Because of the low speed limit, patrolman Russ Cederlund was featured on the cover of the November 1942 issue of the national magazine Public Safety. Cederlund and Matt Haslam of the state road shop were shown in a photograph replacing a 50 mph sign with a 35 mph sign.
Because all of Utah's 40 mph, 50 mph and 60 mph signs were reflectorized, all of them had to be replaced. The old signs were stored in anticipation that the speed limit would be raised following the war — and it was.
The low speed limit also did more than just save in gasoline and tires -- it also helped ease traffic problems. In Layton, for example, that city experienced significant population growth and thus more vehicles on the road -- thanks to so many military personnel in the area and their families. Layton City's history notes that the 35 mph limit made the roads safer there, though slower.
Also, despite a 5 percent increase in motor vehicles from 1941 to 1943, Utah had a significant decrease in accidents, injuries and fatalities — a testament to lower speeds increasing safety.
Auto accidents in Utah decreased 35 percent from 1941 to 1943, while fatalities dropped by almost 50 percent.
However, the 35 mph speed limit was a hindrance to long trips through the state. Whereas a drive from Salt Lake City to St. George took about 5¼ hours (non-stop) at 60 mph, the 35 mph speed required nearly nine hours.
It should also be noted that the U.S. had a national maximum speed limit of 55 mph from 1973 to 1987 to conserve gasoline. That was a decrease from a maximum of 70 mph.
Today, the Isle of Man in the United Kingdom and the Indian state of Uttar Pradesh are the only places in the world without posted speed limits. Montana also experimented with some "no speed limit" freeways in the 1990s, but led to more severe freeway accidents than before. Just more than half of Germany's autobahn lacks posted speed limits.

The highest posted speed limits in the world are 80 mph or 130 kph, and Utah has some 80 mph speed zones currently on I-15 in Southern Utah.
(-Updated and originally published in the Deseret News by Lynn Arave on Feb. 17, 2009.)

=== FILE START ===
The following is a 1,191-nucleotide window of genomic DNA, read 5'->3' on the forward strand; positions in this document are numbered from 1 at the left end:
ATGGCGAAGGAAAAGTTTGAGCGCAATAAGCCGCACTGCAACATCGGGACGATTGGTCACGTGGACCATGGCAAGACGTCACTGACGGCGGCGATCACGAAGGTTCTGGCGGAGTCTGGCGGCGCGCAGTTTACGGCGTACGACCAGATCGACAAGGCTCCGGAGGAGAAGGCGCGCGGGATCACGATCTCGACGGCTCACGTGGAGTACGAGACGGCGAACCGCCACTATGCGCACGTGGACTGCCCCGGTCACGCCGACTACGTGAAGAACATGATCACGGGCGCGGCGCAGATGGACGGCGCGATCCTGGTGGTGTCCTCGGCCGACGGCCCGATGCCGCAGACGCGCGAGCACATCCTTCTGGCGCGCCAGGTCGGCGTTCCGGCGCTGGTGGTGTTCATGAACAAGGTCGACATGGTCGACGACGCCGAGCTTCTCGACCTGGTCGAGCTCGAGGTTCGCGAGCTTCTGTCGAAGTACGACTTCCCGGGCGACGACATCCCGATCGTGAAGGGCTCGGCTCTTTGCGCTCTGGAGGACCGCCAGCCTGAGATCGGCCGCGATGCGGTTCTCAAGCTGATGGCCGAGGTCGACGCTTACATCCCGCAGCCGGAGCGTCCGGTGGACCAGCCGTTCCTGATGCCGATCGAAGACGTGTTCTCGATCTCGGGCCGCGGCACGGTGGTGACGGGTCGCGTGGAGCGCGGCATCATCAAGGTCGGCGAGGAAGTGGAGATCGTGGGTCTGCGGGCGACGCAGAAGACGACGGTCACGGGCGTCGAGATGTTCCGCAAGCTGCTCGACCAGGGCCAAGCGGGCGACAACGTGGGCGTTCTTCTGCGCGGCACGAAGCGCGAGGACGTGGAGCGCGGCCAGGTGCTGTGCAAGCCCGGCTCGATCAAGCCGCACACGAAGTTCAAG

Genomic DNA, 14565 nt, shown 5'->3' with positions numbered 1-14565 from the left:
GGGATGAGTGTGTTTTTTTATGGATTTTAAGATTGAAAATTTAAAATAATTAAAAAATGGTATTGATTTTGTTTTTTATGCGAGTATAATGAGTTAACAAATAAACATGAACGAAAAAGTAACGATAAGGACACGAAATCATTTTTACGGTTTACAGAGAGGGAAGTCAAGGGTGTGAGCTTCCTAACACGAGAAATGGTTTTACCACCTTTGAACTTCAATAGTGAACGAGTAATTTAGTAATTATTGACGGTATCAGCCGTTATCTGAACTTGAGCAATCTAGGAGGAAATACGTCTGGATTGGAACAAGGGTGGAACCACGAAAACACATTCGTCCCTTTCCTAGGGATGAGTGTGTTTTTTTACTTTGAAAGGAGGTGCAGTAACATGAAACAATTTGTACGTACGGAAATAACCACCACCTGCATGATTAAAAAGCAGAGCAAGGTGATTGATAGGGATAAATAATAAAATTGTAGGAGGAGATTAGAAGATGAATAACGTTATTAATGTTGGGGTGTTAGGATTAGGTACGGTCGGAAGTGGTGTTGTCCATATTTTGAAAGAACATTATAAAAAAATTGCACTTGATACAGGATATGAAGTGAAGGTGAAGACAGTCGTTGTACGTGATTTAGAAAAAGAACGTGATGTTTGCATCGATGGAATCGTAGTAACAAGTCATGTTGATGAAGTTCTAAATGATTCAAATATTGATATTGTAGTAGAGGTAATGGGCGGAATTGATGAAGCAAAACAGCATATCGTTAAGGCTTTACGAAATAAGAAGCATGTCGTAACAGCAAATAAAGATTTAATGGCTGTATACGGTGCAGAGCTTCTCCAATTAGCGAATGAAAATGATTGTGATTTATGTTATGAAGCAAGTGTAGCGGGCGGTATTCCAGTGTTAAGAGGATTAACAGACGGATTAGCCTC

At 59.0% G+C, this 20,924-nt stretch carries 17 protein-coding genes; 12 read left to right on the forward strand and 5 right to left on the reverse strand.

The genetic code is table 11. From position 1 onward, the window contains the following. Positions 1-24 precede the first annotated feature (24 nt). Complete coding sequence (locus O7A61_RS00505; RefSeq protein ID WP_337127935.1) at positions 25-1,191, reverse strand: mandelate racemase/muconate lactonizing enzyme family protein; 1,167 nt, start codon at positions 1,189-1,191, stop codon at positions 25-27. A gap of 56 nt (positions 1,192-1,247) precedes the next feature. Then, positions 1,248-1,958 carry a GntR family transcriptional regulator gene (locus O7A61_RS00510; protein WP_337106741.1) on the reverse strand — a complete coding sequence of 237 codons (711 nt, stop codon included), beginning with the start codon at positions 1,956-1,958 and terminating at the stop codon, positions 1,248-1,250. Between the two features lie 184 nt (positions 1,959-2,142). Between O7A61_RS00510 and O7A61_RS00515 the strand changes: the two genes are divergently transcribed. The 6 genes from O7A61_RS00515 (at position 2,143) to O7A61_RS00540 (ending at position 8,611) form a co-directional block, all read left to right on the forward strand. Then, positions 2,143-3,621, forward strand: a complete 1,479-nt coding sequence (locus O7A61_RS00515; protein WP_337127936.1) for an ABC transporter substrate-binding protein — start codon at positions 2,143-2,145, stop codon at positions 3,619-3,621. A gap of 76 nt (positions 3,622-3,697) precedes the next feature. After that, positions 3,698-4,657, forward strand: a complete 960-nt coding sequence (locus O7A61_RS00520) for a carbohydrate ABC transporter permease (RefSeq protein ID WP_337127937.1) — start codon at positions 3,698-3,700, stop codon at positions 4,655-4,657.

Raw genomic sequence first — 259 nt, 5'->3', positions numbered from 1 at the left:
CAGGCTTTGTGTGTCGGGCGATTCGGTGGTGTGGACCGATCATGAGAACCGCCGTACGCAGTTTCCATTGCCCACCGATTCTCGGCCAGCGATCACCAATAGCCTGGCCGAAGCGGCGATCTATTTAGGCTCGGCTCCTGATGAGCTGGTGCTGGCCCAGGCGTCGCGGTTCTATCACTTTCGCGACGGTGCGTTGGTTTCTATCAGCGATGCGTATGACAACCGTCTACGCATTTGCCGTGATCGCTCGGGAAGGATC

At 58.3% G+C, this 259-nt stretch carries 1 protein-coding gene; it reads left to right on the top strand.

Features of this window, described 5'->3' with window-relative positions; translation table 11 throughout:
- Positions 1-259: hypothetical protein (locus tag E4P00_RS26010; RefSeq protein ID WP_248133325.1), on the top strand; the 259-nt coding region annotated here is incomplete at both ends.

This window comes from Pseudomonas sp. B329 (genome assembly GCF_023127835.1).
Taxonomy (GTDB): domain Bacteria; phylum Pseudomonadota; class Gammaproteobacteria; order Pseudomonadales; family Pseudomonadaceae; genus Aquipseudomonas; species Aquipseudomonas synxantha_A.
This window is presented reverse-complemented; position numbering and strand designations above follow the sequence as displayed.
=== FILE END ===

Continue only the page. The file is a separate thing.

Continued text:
-NOTE: The author, Lynn Arave, is available to speak to groups, clubs, classes or other organizations about Utah history at no charge. He can be contacted by email at:  

Tuesday, August 20, 2013

Utah Geography 101 Quiz

OK, so you know Utah's nickname is the Beehive State and that it was the 45th state to enter the Union.
But how much do you know about Utah's vast and varied geography? Its mountains, lakes and deserts?
Here's a pop quiz on Utah geography (with a little history mixed in).

Part I
(Each correct answer is worth three points)
1. Where did the name for Kings Peak, Utah's tallest summit, originate?
2. What is the second-tallest summit in the state?
3. What is the tallest summit in the Wasatch Mountains?
4. What is the state's tallest mountain outside the Uintas?
5. Salt Lake County's tallest mountain is?
6. What Utah city has the highest elevation?
7. What Utah city has the lowest elevation?
8. Downtown Salt Lake City's elevation, within 200 feet, is what?
9. What paved road has the highest elevation?
10. The steepest paved state road in Utah is?
11. What is the state's lowest point?
12. What is Weber County's tallest summit?
13. Peter Sinks, near Logan Canyon, recorded Utah's coldest temperature. What area recorded the second-coldest?
14. Delicate Arch may be Utah's most famous, but what is the largest?
15. What county is South Weber in?
16. Utah's tallest year-round waterfall is?
17. The sheerest cliff in Utah is?
18. The Wah Wah Mountains straddle three counties. Name one.
19. A town named, in a backward way, for Utah's geographic center is?
20. Bryce Canyon National Park isn't a canyon at all. What is it?

Part II
(Each correct answer is worth two points)
1. Based on vertical rise (the elevation difference from city floor to a nearby mountain top), the Utah town with the greatest elevation difference is:
a. St. George
b. Moab
c. Nephi
d. Salt Lake City
2. Salt Lake City was originally called:
a. Lake City
b. Salt City
c. Great Salt Lake City
d. Deseret
3. Deseret means:
a. desert
b. honey bee
c. promised land
d. Mormon
4. What area received the most precipitation in a single water year?
a. Logan Canyon
b. Kings Peak
c. Little Cottonwood Canyon
d. Provo Canyon
5. What location received the least amount of precipitation in a single water year?
a. St. George
b. Delta
c. Callao
d. Wendover
6. What town had the lowest-recorded temperature?
a. Logan
b. Woodruff
c. Randolph
d. Alta
7. What city had the highest-recorded temperature?
a. Hanksville
b. St. George
c. Salt Lake City
d. Moab
8. The deepest known cave in Utah is:
a. Danger Cave
b. Logan Cave
c. Cache Cave
d. Neff's Cave
9. The oldest living thing in Utah is:
a. The Limber pine
b. The Jardine juniper
c. The Ashley Joshua
d. The Ute Stump